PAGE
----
What does that even mean? I have no idea, but someone does, and while Dudley Station no longer exists, a victim of Dr. Beeching’s railpocalypse of the sixties, those letters and numbers represent something of my local history. I tried googling them, of course, but there was no definitive answer; these languages remain obscure and arcane, even to the Internet. Some cultures have languages used only by women; we have languages used by no-one other than rail workers and train enthusiasts.

I’m not completely ignorant of these hidden worlds; I know hidden Tupperware containing a logbook is probably a geocache; I know a QR code stuck to the back of a road sign is waiting for the local Munzee players. But I recently walked past felt-tipped letters on a tree and I’m not sure if that’s forestry or graffiti. And if it is the latter then it’s just part of a whole vocabulary of tags I don’t know how to interpret, yet another hidden lexicon that makes the world bigger and more expansive than I imagined.

It makes me want to learn a language.

Geocaching, QR codes and Local History: Here’s a project for someone…

I’m a big nerd.

I don’t think this blog does a particularly good job in covering up that fact, but I should make it clear: I’m the guy who gets distracted by tourist information plaques. I’ll pick up leaflets about random places and subjects. I can momentarily find myself immersed in the most bizarre subjects. I’m a big nerd.

Okay, now those cards are on the table, why am I wittering about all this?

Well, I may have identified a gap in the market. See, I’m a big fan of wikis, I’ve dabbled in geocaching, and I live in the UK, where practically every wall was sat upon by Elizabeth I or Winston Churchill. And all those facts are coalescing into a project I don’t have the time, resources or know-how to run, so I’m throwing it out there. Heck, it may already be happening, in which case please let me know.

So, my proposal: all those tidbits of local history, folklore, science and religion you know, all those neighbourhood factlets your granny tells you every time you visit? What if there was a way to make them public, not just on a website that no-one remembers to look at, but using QR codes (or whatever smartphone-friendly technology would be most effective and accessible) to put all that information in situ, with GPS coordinates logged to allow individuals to track down interesting looking sites?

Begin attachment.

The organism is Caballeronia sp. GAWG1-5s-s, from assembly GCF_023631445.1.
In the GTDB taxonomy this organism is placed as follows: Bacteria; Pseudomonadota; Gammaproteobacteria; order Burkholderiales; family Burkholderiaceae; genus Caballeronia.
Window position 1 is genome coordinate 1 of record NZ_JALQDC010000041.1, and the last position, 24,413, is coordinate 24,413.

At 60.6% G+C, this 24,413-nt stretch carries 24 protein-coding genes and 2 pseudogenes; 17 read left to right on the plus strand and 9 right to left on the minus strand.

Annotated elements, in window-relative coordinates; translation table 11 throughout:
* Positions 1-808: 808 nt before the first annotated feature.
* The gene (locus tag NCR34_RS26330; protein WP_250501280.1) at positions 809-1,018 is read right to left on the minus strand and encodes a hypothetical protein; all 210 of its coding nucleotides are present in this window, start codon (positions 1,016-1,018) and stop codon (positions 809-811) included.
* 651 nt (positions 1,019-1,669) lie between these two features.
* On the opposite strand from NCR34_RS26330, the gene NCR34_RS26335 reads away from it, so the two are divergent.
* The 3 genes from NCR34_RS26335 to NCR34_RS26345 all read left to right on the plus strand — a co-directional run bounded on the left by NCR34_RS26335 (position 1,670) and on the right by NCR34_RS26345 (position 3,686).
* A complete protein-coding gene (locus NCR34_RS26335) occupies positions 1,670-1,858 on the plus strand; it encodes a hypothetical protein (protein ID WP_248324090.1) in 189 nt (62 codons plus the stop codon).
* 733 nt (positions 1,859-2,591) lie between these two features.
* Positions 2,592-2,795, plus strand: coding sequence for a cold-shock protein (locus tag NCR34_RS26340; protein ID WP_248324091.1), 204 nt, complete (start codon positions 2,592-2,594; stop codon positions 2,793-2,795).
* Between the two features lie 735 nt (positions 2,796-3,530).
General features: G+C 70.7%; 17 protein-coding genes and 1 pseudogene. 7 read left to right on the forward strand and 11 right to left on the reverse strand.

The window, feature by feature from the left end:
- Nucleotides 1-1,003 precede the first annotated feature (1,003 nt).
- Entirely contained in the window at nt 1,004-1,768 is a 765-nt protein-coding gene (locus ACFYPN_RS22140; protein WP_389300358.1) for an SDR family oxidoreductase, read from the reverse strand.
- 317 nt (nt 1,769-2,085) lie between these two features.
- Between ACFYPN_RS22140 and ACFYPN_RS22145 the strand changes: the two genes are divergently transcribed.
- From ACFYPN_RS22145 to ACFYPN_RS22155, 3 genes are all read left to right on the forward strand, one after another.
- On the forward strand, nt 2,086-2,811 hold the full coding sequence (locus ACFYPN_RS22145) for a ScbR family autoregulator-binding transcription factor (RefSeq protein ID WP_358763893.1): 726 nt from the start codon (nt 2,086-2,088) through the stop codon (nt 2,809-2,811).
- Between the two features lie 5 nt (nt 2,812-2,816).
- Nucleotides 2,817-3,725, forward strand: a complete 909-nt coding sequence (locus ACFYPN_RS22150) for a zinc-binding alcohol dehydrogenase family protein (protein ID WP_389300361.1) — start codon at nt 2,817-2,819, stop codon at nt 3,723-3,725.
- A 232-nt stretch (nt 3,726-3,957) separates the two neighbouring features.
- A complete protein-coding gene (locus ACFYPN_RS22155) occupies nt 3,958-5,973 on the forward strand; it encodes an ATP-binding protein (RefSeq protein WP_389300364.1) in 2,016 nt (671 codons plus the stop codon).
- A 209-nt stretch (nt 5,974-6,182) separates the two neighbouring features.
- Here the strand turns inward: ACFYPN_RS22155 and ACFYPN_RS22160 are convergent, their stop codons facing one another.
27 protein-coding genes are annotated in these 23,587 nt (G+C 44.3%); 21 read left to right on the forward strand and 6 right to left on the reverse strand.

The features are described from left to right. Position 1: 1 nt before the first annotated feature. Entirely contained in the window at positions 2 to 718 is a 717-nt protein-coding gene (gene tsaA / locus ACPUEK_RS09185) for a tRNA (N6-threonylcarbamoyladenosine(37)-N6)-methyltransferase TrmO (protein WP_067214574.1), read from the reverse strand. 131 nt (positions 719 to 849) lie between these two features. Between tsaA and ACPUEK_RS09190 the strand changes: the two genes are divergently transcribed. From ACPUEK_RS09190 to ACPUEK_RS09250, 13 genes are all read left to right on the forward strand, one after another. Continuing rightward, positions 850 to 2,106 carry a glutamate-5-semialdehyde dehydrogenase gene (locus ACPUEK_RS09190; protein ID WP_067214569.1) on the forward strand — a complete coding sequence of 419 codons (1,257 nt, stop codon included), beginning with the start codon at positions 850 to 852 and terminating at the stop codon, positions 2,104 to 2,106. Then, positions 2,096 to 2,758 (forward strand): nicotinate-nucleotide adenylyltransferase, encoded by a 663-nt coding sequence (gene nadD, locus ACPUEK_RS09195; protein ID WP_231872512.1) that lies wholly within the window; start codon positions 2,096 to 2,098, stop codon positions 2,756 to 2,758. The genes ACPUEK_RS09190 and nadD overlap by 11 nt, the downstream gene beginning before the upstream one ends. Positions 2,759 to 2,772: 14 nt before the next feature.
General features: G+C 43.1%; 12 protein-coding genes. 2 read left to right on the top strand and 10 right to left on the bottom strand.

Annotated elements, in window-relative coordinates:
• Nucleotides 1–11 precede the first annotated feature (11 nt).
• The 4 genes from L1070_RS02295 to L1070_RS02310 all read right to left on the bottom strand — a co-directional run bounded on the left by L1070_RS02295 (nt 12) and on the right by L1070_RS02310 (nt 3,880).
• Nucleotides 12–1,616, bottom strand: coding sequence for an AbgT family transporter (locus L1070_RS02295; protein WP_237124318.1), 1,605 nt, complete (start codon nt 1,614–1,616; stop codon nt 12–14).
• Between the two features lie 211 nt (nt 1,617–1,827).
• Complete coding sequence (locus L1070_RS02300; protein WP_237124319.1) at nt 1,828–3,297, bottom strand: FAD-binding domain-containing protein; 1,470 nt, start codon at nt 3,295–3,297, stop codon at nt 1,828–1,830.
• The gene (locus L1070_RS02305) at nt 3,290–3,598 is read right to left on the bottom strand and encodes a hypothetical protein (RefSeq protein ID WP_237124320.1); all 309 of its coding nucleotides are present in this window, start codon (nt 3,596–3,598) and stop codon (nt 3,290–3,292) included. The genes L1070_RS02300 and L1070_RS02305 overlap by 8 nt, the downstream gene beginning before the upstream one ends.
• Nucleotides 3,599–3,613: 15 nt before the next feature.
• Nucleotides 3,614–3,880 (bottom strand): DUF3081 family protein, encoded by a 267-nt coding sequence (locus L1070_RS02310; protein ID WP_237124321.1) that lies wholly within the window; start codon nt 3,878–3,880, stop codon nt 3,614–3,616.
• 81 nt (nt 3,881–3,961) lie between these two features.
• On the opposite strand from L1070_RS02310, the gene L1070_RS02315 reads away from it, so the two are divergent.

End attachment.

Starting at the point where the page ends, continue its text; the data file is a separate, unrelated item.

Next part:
The QR codes could link to a wiki giving articles and videos about the place, and this could be added to by whoever feels able to contribute (notice I didn’t say edited – sure, that’s necessary when verifiable historical facts are wrong, but things get fuzzier when talking about, say, religious belief or the liminal world of folklore).

There would be the option to gameify this along the geocaching model, or use it as an educational tool. You’d want tourist boards, libraries, local history groups and websites like Atlas Obscura involved, but not just them, and you’d want a stonking great searchable database/GPS map tracking all this. Add in all the usual social media integration gubbins and you’ve got something that not only tells you the interesting snippets of history that surround us, but that might also generate enough data to explain why so many communities have a ‘Pig on the Wall’ story.

And you’d award points/badges/kudos to contributors, and hopefully inspire local champions who’d be able to visit, say, church coffee mornings and quiet back-street pubs to gather all the stories there. It could provide a handy infrastructure for preserving community memory. Heck, maybe even a way for communities to fight back against tragedy; following the recent school shooting in Newtown, the author of one of my favourite blogs talked about all the other things that defined the town – the place those affected by the shootings know intimately but that the rest of us only get to see when defined by the 24-hour news cycle. If a QR code and a wiki can help support that, then it will be worthwhile.

I know local variations on this have happened in the past – the QR code thing was inspired by a project carried out in Toronto – but it would be nice to bring it all together, to allow every city and every village to make their history and their uniqueness public. And I have no idea how to do this, but if some clever person could find a way to make it happen, I’d be one of the first to sign up and contribute.

Any thoughts?